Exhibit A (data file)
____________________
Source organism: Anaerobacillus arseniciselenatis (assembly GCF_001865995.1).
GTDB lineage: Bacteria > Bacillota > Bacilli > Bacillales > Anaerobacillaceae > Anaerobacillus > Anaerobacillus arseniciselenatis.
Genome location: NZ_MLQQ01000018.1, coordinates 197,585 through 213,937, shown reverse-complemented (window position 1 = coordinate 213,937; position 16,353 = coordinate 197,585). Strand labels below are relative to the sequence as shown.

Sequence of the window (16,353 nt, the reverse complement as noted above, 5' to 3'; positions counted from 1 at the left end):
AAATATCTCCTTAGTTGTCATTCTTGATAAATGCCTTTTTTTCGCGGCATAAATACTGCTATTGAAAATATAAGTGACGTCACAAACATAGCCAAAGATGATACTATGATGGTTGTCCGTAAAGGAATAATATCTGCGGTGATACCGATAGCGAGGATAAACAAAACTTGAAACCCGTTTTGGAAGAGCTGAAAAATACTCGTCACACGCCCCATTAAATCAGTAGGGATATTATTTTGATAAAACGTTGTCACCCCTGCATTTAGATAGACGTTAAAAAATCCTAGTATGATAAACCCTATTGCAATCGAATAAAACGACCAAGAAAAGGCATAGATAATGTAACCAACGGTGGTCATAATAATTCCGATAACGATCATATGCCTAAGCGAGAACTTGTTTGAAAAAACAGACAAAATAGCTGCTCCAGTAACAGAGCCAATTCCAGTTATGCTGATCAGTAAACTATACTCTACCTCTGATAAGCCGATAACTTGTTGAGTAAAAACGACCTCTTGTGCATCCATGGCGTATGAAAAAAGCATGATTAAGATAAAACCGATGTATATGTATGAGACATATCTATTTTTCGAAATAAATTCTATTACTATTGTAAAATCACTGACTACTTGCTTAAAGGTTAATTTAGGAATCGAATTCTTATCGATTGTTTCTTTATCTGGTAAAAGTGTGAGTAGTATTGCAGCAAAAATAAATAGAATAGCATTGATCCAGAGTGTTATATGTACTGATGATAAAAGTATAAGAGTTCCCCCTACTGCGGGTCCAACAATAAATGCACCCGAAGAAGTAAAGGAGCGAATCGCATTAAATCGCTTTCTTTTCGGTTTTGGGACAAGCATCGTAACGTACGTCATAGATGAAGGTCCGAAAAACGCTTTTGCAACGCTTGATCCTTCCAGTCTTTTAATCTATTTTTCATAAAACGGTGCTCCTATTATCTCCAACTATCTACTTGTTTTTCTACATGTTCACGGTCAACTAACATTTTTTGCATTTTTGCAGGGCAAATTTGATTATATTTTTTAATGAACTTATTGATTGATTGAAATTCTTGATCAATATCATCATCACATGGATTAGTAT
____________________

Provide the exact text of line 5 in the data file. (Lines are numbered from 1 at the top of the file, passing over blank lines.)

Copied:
AAATATCTCCTTAGTTGTCATTCTTGATAAATGCCTTTTTTTCGCGGCATAAATACTGCTATTGAAAATATAAGTGACGTCACAAACATAGCCAAAGATGATACTATGATGGTTGTCCGTAAAGGAATAATATCTGCGGTGATACCGATAGCGAGGATAAACAAAACTTGAAACCCGTTTTGGAAGAGCTGAAAAATACTCGTCACACGCCCCATTAAATCAGTAGGGATATTATTTTGATAAAACGTTGTCACCCCTGCATTTAGATAGACGTTAAAAAATCCTAGTATGATAAACCCTATTGCAATCGAATAAAACGACCAAGAAAAGGCATAGATAATGTAACCAACGGTGGTCATAATAATTCCGATAACGATCATATGCCTAAGCGAGAACTTGTTTGAAAAAACAGACAAAATAGCTGCTCCAGTAACAGAGCCAATTCCAGTTATGCTGATCAGTAAACTATACTCTACCTCTGATAAGCCGATAACTTGTTGAGTAAAAACGACCTCTTGTGCATCCATGGCGTATGAAAAAAGCATGATTAAGATAAAACCGATGTATATGTATGAGACATATCTATTTTTCGAAATAAATTCTATTACTATTGTAAAATCACTGACTACTTGCTTAAAGGTTAATTTAGGAATCGAATTCTTATCGATTGTTTCTTTATCTGGTAAAAGTGTGAGTAGTATTGCAGCAAAAATAAATAGAATAGCATTGATCCAGAGTGTTATATGTACTGATGATAAAAGTATAAGAGTTCCCCCTACTGCGGGTCCAACAATAAATGCACCCGAAGAAGTAAAGGAGCGAATCGCATTAAATCGCTTTCTTTTCGGTTTTGGGACAAGCATCGTAACGTACGTCATAGATGAAGGTCCGAAAAACGCTTTTGCAACGCTTGATCCTTCCAGTCTTTTAATCTATTTTTCATAAAACGGTGCTCCTATTATCTCCAACTATCTACTTGTTTTTCTACATGTTCACGGTCAACTAACATTTTTTGCATTTTTGCAGGGCAAATTTGATTATATTTTTTAATGAACTTATTGATTGATTGAAATTCTTGATCAATATCATCATCACATGGATTAGTAT